Much of what we know about the Tallman family has been gleaned from Nellie’s diaries, which were found quite by accident in the 1950s. A visitor to the Tallman House on an historical society tour noticed some children next door playing with some old, tiny books (most were no larger than three by six inches). The visitor recognized them as 19th century diaries with the Tallman name on them, and soon they were recovered by the historical society. Those 23 volumes span the time from 1860 to 1916, with several gaps, and all but two were written by Nellie. According to Nellie’s biographer, Julia Hornbostel, the little books record four main periods in Nellie’s life: as a young daughter-in-law with no children; as a mother of young sons; as a mature woman; and her life as a widow after Edgar’s death in 1896.

Edgar and Nellie’s sons, Stanley and Charles, each built homes, which still exist just south of the Tallman House. When Nellie moved out of her home, she lived with each of her sons for part of the time until her death in 1924. Stanley Tallman’s home today houses the Helen Jeffris Wood Museum Center and historical society offices.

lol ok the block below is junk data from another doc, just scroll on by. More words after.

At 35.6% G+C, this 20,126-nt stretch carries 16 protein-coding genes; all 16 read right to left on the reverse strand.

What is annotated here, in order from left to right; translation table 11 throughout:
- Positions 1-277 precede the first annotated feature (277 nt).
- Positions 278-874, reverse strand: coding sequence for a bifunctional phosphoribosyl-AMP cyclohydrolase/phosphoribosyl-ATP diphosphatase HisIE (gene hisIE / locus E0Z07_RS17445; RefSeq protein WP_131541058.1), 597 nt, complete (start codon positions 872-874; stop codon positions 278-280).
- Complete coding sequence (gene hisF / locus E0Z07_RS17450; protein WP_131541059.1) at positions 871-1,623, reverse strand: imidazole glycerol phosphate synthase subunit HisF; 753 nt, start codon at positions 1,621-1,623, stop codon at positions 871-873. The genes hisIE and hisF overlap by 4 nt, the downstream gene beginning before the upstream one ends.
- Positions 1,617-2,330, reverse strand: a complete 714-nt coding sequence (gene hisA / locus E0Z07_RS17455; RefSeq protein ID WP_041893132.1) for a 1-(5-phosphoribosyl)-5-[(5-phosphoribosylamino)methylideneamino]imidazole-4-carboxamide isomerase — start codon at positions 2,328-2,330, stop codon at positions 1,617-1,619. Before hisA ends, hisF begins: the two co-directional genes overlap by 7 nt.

After Nellie moved out, the Tallman House was closed and vacant from 1915 until 1950, when George Tallman, William Henry’s grandson, donated the property to the City of Janesville, to be operated as a public museum. He requested that the name be Lincoln-Tallman House Museum. A capital campaign begun in 1991 raised the public and private funds necessary for a massive $1.14 million restoration of the building and grounds during 1993 and 1994.

“The current restoration concentrates on the exterior of the Lincoln-Tallman House,” says Van Haaften. “It includes repairs to the soffits, fascia, gutters, brackets, friezes and roof. The tin roof was replaced with steel, and the cupola and finial were repaired from recent storm damage. Chimneys were tuck-pointed and restored to their original height, as well.”

Given its authentic appointments and historical significance not only to Janesville and Wisconsin but to the nation, the Linocln-Tallman house deserves to be preserved for future generations.